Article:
Posts Tagged critique
So a couple of weeks ago, we discussed critique groups then I saw something shiny and forgot to post the second part of the discussion. ::head desk:: Anyway, in Part One, I posited the question: Can a critique group do more harm than good? In my opinion? YES. Traditional critique groups can have severe limitations, and, if a writer doesn’t understand this and adjust accordingly, then she can do irreparable damage to her WIP and even her career. As a note before anyone gets huffy. Just because something is limited does not mean it is bad. Critique groups, especially GOOD critique groups are worth their weight in gold. But just like my car has limitations–I cannot traverse lakes with it–critique groups are limited as well. Yet, when we understand the limitations, then we can adjust accordingly.
As a quick refresher, traditional critique groups:
Lack Proper Perspective
Since most traditional critique groups only hear/read a small section of pages at a time, there is no way they can tell if there are major plot problems in a manuscript. Many writers hit the slush pile because their plot has catastrophic flaws. Pretty prose does not a novel make.
Agents are overworked as it is. They can love our writing voice, but they don’t have the time to teach us our craft. As professionals, we should have the basics down when we query and it is rude and amateurish to expect an agent will fix everything for us. Not their job. They can fix some surface stuff, but not the deep structure flaws that cause many queries to land in the slush pile.
I have met countless writers who didn’t properly understand the antagonist or even narrative structure. They thought their WIP was ready to query because people in critique “loved their writing style.” Just because we have command of our native language doesn’t mean we have the skill set to write a 60-100,000 word novel.
Critique groups don’t have the perceptual distance to spot the big problems. So just understand this from the get-go and all is fine. But make sure your plot is critiqued before you query. Also, understand that the group is limited then take critique with a grain of salt. If someone says, “but this spot didn’t have enough action” and you know that those ten pages were part of a sequel and NOT a scene, then you know you don’t need to punch up the pace. Write good books, not 150 individual sections to keep people at critique happy.
Other Problems with Traditional Critique Groups
Traditional critique groups can get us in a habit of over-explaining.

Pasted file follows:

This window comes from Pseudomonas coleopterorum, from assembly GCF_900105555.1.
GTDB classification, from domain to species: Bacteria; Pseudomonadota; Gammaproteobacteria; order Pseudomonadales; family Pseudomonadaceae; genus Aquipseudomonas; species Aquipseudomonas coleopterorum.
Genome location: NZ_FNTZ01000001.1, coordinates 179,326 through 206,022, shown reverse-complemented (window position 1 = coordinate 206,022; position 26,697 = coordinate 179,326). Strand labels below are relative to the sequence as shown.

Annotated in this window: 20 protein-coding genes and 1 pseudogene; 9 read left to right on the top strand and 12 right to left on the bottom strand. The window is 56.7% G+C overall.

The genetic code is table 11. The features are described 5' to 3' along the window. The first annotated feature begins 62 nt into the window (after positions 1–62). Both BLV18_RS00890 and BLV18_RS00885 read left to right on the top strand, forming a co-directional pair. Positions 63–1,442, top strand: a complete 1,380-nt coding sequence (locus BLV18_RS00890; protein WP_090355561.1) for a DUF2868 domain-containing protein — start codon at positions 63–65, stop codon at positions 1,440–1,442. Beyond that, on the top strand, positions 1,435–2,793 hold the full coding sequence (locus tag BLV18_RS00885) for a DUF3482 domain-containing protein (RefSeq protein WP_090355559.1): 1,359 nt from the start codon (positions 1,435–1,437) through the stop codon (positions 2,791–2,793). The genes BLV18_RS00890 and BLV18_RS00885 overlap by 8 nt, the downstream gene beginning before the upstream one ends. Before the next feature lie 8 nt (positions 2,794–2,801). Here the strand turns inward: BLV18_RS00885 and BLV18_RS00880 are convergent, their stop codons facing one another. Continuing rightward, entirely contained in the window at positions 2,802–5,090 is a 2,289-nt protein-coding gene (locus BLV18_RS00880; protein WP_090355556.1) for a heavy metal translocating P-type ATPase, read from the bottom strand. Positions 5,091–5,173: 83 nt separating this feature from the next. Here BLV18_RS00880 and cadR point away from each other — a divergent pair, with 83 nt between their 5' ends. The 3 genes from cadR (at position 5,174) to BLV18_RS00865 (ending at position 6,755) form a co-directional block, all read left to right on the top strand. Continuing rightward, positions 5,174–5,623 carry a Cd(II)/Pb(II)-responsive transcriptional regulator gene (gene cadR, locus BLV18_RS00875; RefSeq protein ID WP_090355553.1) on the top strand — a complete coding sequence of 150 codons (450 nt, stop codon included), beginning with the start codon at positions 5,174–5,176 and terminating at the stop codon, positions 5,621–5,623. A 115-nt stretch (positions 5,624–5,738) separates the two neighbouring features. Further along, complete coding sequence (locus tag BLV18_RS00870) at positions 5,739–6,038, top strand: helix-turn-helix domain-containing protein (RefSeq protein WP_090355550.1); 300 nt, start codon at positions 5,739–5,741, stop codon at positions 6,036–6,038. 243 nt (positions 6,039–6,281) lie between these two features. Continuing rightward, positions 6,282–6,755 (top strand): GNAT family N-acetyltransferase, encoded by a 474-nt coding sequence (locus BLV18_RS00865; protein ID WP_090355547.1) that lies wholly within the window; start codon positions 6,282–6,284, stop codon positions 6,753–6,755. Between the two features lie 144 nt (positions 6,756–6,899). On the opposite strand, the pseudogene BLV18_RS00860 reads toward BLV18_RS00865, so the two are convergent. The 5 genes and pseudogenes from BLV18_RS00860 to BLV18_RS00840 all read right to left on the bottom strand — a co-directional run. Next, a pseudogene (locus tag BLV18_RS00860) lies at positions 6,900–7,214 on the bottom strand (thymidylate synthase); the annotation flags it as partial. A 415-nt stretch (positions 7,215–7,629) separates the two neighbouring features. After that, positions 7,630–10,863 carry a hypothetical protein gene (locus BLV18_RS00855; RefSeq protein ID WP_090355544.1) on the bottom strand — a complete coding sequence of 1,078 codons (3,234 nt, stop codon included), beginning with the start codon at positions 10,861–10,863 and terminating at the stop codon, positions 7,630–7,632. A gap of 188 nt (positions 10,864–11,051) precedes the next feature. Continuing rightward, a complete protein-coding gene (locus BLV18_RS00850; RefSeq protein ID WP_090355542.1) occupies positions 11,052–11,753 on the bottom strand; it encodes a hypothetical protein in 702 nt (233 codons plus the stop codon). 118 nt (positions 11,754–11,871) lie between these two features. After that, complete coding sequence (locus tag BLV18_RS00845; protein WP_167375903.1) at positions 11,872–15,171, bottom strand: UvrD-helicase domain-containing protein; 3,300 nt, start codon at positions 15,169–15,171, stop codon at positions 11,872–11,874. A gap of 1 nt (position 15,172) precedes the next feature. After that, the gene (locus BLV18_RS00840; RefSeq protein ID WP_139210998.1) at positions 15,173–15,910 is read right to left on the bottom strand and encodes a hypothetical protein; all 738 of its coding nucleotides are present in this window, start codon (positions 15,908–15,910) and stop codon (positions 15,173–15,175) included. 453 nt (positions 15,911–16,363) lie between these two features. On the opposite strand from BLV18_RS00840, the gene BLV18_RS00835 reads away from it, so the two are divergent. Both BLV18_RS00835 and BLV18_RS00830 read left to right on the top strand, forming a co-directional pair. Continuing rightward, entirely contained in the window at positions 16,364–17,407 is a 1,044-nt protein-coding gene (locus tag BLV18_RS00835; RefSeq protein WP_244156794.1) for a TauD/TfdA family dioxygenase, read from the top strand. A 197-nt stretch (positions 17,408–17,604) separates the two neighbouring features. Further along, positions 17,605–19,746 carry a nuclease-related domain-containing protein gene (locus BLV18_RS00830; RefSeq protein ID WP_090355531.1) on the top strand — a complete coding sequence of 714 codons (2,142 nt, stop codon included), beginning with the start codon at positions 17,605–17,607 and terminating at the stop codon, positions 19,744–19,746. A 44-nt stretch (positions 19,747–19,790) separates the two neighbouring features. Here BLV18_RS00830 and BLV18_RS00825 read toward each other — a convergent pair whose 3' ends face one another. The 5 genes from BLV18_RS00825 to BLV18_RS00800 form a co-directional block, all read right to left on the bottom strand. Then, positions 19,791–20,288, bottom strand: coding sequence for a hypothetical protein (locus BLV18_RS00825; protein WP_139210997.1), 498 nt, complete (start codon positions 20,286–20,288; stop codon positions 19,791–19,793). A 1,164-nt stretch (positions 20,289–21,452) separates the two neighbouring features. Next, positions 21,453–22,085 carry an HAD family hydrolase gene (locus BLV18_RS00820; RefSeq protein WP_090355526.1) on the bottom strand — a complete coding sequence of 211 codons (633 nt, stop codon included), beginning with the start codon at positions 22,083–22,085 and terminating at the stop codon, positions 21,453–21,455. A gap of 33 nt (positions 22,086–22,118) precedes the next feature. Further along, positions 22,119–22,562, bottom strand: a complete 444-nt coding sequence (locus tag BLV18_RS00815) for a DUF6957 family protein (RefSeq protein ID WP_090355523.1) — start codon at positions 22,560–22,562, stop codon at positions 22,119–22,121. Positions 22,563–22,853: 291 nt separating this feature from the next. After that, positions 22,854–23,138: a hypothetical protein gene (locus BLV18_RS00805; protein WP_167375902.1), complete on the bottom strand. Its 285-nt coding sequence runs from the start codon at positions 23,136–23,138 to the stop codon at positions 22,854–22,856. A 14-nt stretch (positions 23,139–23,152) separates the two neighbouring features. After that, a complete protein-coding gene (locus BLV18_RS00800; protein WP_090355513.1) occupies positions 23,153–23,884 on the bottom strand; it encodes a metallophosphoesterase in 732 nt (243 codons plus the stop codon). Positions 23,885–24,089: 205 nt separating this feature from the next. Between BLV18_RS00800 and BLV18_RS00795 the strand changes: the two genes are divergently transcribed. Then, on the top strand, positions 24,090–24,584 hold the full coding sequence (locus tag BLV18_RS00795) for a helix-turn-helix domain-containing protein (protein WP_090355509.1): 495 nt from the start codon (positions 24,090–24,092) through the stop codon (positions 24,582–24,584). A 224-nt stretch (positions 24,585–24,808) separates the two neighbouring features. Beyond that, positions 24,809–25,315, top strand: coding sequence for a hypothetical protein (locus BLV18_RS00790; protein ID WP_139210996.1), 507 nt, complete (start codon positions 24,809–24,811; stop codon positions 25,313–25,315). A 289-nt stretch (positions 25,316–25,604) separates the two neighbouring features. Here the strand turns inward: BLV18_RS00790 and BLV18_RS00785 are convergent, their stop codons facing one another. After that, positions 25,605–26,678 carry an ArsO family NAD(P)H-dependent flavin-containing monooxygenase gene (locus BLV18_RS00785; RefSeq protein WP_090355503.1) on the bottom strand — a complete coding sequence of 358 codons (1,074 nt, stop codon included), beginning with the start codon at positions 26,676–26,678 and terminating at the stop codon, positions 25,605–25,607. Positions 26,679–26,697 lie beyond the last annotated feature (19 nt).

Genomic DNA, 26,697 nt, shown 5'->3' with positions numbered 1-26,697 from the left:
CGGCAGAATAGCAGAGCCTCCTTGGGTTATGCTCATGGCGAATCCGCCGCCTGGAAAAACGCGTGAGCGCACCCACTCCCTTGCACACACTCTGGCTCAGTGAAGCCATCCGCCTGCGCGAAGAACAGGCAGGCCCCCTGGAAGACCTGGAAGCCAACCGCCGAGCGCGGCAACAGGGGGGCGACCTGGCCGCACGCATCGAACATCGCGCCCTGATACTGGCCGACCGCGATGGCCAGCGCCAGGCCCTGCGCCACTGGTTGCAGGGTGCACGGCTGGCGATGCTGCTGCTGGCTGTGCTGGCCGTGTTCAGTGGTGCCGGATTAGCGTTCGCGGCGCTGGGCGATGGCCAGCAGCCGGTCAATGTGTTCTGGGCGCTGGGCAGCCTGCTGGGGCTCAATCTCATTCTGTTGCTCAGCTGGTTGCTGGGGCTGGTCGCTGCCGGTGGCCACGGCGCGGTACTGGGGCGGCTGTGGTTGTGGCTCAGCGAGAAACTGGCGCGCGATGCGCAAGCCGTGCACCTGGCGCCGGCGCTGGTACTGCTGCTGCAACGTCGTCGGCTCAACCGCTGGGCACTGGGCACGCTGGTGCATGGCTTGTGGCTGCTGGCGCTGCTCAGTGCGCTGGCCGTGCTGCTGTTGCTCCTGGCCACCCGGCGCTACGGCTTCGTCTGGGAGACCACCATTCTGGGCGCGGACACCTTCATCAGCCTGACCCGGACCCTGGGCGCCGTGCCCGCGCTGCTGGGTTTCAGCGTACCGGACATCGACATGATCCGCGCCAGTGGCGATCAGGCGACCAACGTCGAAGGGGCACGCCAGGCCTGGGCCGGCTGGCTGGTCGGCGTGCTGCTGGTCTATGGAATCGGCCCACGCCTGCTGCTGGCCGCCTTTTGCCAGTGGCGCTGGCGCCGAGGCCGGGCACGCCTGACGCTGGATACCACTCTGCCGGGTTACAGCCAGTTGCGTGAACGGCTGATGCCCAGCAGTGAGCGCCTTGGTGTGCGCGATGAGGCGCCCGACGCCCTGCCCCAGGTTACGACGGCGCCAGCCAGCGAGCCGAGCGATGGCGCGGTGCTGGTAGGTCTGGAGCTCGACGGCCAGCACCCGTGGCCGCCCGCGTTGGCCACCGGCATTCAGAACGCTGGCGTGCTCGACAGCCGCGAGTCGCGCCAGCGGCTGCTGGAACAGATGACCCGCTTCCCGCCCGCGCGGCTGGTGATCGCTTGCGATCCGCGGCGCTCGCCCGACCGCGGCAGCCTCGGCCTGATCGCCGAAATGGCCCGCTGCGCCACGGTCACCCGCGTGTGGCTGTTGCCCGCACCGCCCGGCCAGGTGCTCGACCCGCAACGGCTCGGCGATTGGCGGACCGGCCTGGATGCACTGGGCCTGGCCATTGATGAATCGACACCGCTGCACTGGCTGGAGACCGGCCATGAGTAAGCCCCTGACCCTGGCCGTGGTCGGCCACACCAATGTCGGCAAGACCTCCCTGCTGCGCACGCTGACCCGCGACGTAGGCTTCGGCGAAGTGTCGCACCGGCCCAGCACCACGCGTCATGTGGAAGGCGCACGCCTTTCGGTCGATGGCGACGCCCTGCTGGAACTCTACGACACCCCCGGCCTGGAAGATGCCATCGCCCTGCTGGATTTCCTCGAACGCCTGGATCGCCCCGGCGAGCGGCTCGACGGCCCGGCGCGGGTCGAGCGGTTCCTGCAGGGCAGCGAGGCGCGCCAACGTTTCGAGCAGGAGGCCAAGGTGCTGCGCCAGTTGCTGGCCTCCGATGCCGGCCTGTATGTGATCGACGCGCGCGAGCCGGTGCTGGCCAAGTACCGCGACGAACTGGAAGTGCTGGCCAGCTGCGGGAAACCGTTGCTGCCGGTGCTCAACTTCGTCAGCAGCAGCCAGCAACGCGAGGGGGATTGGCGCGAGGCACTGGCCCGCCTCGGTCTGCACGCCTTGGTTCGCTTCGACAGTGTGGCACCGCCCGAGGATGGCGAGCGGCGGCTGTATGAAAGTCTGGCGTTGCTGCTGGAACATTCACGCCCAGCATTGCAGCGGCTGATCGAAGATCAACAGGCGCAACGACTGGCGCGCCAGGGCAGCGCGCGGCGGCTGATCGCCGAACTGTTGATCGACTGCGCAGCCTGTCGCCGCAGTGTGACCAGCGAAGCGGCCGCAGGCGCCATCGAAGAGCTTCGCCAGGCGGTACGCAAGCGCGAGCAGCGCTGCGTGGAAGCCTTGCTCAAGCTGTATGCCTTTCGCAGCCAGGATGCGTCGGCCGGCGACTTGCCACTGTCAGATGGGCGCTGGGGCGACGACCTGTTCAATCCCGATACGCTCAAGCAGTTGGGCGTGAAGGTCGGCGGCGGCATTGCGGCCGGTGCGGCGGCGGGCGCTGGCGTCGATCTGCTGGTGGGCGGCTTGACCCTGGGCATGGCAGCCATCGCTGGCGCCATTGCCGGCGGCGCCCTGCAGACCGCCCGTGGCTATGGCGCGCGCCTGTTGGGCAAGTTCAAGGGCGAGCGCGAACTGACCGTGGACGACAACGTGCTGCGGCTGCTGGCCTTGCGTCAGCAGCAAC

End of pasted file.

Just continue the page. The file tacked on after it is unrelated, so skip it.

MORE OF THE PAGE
Because the group can’t see the big picture, they can inject things like, “But how did Gertrude end up in Disney World with a flame thrower?” Well, of course they don’t understand why Gertrude is setting The Seven Dwarfs ablaze. They haven’t been at critique for three weeks, so they missed the part about a hell-mouth being located under Cinderella’s castle. Why do you think Disney got the land so cheap? And all these years you just thought it was because it was a swamp!
When people at critique say things like this, just hold your ground and give permission for some folks to be lost.
Traditional critique groups are notorious for the Book-By-Committee.
We have to stand strong here. If you are like me and lean to the people-pleasing side, you must learn to stand your ground with suggestions. I have seen writers have a lovely writing voice literally hen-pecked out of them by people at critique. Just take critique for what it is and accept the good and ignore the bad.
Traditional critique groups can get us in a habit of perfectionism.
The world does not reward perfection. It rewards those who get things done. No one ever had a runaway success with half of the world’s perfect novel. Lean to be a finisher.
Traditional critique groups can give a false sense of security.
Again, pretty prose does not a novel make. Is voice important? YES! But voice alone is not a novel. We have to make sure our structure is not a disaster area, and this is where traditional critique groups run into trouble. But today, I will give you guys a way to work within the limitations.
How can I get solid critique of my plot?
Beta readers are good for critiquing at plot. If you can, find a pal who loves to read and ask for her to read your novel. She can tell you if your book was great, boring, confusing, or made her want to gouge out her own eyes. Just make sure you allow your beta reader permission to be honest, even when it hurts.
Beyond the Beta Reader
But beta readers, especially GOOD beta readers are hard to find. A MAJOR limitation to beta readers? We have to finish the book before we get critique.